They gave me a wicker basket holding my assistant, a company car, a corporate credit card, and a folder with my first assignment. I didn’t bother looking at the folder. Instead I went to see my mother.
My mother has gone through more husbands than Elizabeth Taylor. That sounds like I’m making a big joke of it all, but it’s the truth: she had nine, Taylor seven or eight, depending on how you counted Richard Burton.
A beautiful, fragile woman who looked like she’d walked off an advertisement. I didn’t know how I had never managed to see it before. A beautiful, fragile woman who’d been absolutely unable to step up to the bat and try to take care of me. Instead she’d bounced off to a psych ward and I went to my aunt’s to live.
And all this time, she’d actually been something powerful. Something more than human.
I might have been surprised by it all, but truth be told, the main emotion was not that.
I was seriously pissed off.
Villa Encantada lay on the shore of Lake Sammammish, near the motley of attractions comprising Marymoor Park. Her last husband had set up the trust that kept her there. At least I didn’t have to worry about supporting her in her old age.
I went through the graceful, hushed lobby, a cluster of blue-haired ladies fussing over a tiny dog with more hair than the three of them had between them. In the elevator up the the third floor I studied myself in the brass of the railing, a tiny, frowning Emma Amme.
I’d take it slow. I’d feel her out gently, try to find out how much of what Santa Claus said was true.
Had her supernatural powers helped her snare all those husbands, I wondered. Had the fragile act all been just a sham? It had to have been. And that was what really made me angry, that I’d gone through all those years of school being mocked for having a mom in the looney bin, as they used to say, and worse than that, facing the fear that someday I might meet the same fate.
Which is why all my good intentions fled the minute I saw her face and I blurted out, “When were you going to tell me?”
To do her credit, she didn’t even pretend not to know what I was talking about. She was sitting near the window, curled in an armchair. She looked charming and birdlike and enchanting. She always did. I was pretty sure she had the old codgers here lined up outside her door ready to squire her to the weekly bingo game.
“How did you find out?” she asked.
“Santa Claus,” I said briefly, taking the chair across from her.
An odd expression flitted across her face. A horrible thought entered my mind.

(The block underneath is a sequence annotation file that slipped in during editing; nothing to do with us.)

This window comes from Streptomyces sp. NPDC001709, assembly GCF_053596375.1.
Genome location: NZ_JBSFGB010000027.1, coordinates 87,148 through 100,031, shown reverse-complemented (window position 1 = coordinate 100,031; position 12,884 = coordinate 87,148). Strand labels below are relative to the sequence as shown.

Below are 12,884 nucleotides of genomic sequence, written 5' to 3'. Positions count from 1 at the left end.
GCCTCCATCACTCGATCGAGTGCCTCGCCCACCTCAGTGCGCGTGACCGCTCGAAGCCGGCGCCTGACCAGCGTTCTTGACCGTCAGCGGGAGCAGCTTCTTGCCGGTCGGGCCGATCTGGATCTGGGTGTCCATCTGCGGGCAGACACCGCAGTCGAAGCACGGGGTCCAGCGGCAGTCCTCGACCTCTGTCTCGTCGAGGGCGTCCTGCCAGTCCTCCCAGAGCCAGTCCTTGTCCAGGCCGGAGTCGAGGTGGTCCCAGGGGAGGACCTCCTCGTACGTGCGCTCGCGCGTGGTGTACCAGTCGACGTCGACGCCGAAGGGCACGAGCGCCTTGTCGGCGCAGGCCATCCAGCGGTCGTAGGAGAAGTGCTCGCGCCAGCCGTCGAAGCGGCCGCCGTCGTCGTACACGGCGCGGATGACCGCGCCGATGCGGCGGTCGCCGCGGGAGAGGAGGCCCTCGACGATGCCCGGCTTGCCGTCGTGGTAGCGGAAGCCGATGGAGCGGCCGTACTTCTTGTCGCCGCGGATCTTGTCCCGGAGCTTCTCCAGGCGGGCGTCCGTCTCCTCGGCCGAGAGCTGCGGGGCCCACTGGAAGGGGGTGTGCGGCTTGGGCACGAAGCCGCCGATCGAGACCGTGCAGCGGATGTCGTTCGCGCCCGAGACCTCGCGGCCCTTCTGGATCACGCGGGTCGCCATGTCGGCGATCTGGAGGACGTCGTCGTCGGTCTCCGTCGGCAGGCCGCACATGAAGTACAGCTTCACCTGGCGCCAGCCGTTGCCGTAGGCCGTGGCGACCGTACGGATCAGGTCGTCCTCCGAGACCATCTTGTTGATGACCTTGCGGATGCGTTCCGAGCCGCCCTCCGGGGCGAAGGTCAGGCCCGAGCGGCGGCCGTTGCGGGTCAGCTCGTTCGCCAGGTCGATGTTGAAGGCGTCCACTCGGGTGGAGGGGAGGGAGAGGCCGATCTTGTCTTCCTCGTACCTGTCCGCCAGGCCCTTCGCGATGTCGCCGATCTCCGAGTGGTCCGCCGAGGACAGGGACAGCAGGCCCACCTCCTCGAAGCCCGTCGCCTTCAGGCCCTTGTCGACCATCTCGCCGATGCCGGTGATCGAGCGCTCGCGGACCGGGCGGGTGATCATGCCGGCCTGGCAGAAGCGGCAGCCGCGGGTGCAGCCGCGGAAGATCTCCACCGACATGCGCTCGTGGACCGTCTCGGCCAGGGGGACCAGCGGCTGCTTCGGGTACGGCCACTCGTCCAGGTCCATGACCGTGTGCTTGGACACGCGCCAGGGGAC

“Dad was my real dad, wasn’t he? I mean, you’re not going to tell me my father is Santa Claus.”
She flinched. “I can see where you’d ask a question like that,” she said, so softly I could barely hear her. “But it’s a mean way to hurt me, Emma.”
“Fair enough,” I said. I looked at her. “But why?”
“Why what? Why did I keep it from you?”
“No,” I said. “Why the mental act?”
She only looked at me. Her blue eyes were clear as violets and brimming with tears.
“I know,” she said in her soft voice, “how you must despise me. But you were raised among them, you understand them. Imagine what it was like, being born full-grown and yet knowing nothing. And to have your entire focus on one aspect of life… you don’t know what it’s like, worrying if everything is clean all the time. It’s a filthy, filthy, germ-ridden world. Can you really blame me from fleeing that? Here things are…antiseptic. Most of the time. It helps.”
I stared at her. “You abandoned me because you were afraid I might have germs?”
“Not might,” she said. “Did. You were crawling with them. Crawling!” She shuddered.
Okay, so my mother was a supernatural. And she was crazy.
“Why did they let you live, Mom? They said they killed off most of the commercial gods.”
She leaned forward, plucking at my sleeve.
“Be careful,” she said.
I caught her hand, light as a bird between my fingers. “Why? What happened, Mom, that they left you alone?”
“Thre were a lot of us,” she said. “Sister products. Lady Lemon for floors, Lady Jasmine for dishes…all the others. And me.”
Her eyes had been dropping as though sleep were tugging her to come away. Now they fluttered open, fastened on my face.
“Lady Sunshine,” she breathed. “And you, my little sunbeam.”
That might have touched me more if I’d ever heard her say it before. She studied her fingers, twisted them around each other as she spoke, like broken things crawling. The lucid light I’d seen in her face when I’d first come in, the one that had convinced me that she really had been faking it all this time, was fading before my eyes.
“Mom,” I said. “They say they’re going to kill you if I don’t work for them.”
I don’t know what I expected. She just stared back at me.
“Did you do one of them a favor?”
She smiled, slyly. “Nicholas,” she said. “I did him a favor, all right.”
“What was it?”
But she retreated again, wouldn’t say anything. My fists clenched in frustration but I forced myself to take a deep breath and stand.
“You’re not staying for lunch?” she said. “They have chicken cacciatore.”
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